Buy or lease?
It will be interesting to see whether users will have to purchase video systems outright, if leasing will be an option or if other remuneration models will come into play. It is likely that we will see a mix based on user requirements. These customized offerings will open up other market segments that did without video surveillance in the past due to the costs involved. Cost-effective leasing models, probably in connection with hosted video, are sure to make video security an attractive option for private users in the future. Where it goes from here heavily depends on manufacturer offerings and prices.
Where will growth come from?
Today, most video security systems are in operation in retail stores. With innovative improvements to network cameras and their range of applications, this technology will be interesting for many other industries and markets. I expect high growth rates in a number of different areas, including public security. Looking at current developments and ongoing discussions, it is safe to assume that video is set to become standard in public areas, airports, train stations and other places where large numbers of people are present. In terms of image quality for video surveillance in public spaces, it is likely that we will see legislation in place by 2020 that will ensure minimum image resolution standards. A minimum resolution of one megapixel would be appropriate in order to guarantee that the images can be used to prosecute offenders. Other growth industries include transportation, healthcare and education. Private users are also increasingly seen as customers.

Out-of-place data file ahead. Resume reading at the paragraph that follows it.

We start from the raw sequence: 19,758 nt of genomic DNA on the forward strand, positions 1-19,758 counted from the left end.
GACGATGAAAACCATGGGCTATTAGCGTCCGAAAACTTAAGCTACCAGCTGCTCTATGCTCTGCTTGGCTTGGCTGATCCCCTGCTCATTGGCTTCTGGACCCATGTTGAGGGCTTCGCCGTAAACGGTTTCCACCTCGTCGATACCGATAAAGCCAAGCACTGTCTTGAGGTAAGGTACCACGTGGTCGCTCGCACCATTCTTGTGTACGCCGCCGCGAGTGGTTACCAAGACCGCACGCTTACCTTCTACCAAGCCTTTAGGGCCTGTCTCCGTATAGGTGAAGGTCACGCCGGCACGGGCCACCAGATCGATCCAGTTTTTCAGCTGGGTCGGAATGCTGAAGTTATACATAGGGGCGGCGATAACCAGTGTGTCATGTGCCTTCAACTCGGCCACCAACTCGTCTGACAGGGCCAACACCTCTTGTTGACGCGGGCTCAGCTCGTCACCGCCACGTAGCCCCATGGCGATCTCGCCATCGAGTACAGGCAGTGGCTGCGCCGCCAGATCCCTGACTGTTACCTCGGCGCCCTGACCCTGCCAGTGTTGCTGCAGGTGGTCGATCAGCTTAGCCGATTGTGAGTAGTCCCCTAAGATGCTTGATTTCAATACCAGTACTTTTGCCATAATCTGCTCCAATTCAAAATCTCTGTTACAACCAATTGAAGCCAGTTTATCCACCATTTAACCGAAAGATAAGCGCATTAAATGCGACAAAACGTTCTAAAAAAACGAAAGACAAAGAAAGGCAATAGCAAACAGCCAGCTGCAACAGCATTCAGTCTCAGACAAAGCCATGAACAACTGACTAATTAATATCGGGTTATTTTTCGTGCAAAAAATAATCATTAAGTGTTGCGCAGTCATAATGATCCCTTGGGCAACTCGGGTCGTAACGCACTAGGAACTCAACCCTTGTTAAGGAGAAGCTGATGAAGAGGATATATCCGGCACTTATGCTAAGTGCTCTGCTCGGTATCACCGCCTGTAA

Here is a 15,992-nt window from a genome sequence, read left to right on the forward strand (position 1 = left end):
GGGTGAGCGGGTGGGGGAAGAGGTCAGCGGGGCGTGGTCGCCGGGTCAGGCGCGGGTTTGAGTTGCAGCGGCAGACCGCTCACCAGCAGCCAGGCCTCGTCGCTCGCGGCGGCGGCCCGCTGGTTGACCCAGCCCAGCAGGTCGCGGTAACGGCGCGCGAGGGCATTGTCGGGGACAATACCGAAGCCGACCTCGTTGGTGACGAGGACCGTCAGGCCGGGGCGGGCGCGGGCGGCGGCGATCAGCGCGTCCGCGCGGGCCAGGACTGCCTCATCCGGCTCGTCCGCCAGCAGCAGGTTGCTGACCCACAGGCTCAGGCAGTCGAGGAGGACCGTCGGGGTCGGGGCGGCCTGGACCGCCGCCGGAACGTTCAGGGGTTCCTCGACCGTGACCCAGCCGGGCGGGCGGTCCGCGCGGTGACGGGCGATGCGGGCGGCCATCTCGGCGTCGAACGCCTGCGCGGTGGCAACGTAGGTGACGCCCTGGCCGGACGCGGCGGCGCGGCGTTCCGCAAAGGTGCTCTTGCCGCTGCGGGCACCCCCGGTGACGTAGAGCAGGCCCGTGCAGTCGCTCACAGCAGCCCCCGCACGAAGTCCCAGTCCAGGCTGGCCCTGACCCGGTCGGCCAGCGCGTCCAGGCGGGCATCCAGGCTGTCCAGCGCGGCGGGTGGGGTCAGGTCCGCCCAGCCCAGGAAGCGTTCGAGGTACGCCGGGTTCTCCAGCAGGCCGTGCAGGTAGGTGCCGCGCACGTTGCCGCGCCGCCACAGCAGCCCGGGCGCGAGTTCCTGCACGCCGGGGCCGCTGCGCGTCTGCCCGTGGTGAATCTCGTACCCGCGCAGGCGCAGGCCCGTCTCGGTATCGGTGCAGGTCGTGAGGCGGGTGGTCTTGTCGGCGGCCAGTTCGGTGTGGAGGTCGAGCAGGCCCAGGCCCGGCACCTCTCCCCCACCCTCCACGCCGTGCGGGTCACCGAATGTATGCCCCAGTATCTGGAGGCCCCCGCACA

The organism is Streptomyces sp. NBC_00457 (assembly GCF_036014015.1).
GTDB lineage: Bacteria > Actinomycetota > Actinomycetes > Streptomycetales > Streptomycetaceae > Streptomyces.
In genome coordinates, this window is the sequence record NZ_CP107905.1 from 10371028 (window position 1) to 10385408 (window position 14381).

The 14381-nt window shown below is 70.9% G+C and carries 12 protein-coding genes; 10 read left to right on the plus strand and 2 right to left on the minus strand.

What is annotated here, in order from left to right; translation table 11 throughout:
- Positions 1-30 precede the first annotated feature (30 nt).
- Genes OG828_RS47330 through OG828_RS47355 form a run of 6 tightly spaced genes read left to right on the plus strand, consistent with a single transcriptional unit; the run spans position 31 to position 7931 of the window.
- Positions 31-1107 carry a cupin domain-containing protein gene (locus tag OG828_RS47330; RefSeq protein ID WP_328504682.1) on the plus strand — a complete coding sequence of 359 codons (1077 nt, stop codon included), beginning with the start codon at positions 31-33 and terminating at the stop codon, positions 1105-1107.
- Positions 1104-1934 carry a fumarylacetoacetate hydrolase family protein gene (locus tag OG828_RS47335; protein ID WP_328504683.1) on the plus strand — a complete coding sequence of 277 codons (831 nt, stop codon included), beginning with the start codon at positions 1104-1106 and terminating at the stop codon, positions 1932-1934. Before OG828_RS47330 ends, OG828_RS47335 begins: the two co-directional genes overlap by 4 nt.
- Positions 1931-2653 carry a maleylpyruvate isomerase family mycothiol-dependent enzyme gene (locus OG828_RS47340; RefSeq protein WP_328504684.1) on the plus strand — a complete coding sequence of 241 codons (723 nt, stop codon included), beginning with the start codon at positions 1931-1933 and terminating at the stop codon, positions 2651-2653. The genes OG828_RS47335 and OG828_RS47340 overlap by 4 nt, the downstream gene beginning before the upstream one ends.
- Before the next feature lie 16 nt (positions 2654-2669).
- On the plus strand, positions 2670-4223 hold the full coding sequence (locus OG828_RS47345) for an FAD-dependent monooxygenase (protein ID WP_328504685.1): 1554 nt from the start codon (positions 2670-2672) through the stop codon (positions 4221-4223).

The most important sales regions
Europe and the U.S. will remain the core markets for video systems. The markets are already saturated, however, the technological conversion from analog to digital systems by 2020 will continue to bring high turnover. India and China with their huge population base and high growth rates will be the key drivers in the Asian market. A high level of demand for digital video systems can also be expected in regions with strong broadband infrastructure growth. Fiber optics is a keyword here. I think research firm RNCOS' prediction of annual growth of 14 percent through 2017 is absolutely realistic.
It's impossible to say, however, it is clear that users will definitely benefit from the technical innovations and new options, be it higher image quality, mobile solutions or other analysis options. From a manufacturer's point-of-view, one thing is certain: Customer requirements are key. Surveillance solution providers must orient themselves toward customer requirements and not the other way around. Success in the market requires providers to face a number of challenges that need to be taken into account in the company's corporate strategy. They have to deliver technological solutions that can fulfill current and future requirements, making it necessary to continuously reinvent the company. This requires a balance between the synergies and uniqueness of the products. Manufacturers need a portfolio that has an attractive mix of "bestsellers" for the majority of applications and innovative "high-end" solutions that will gradually develop into bestsellers. At the same time, it is important to strike the right balance between price and product features. Corporate success requires technological developments as well as continuous growth, both in terms of market shares and an international presence. To this end, it is crucial to retain control over all of the key processes and new structures that come hand-in-hand with growth. This is the means to an end: The goal is to be competitive in the future.
About the author: Dr. Magnus Ekerot has been chief sales officer (CSO) of Mobotix AG since January 1, 2011. He previously served as general manager at Beijer Electronics AB in Sweden, a publicly listed manufacturer of HMI (Human Machine Interface) displays. In addition, Dr. Ekerot has years of experience in the network camera field, including five years as managing director at Axis Communications, where he was responsible for the German-speaking regions, the Netherlands and Eastern Europe.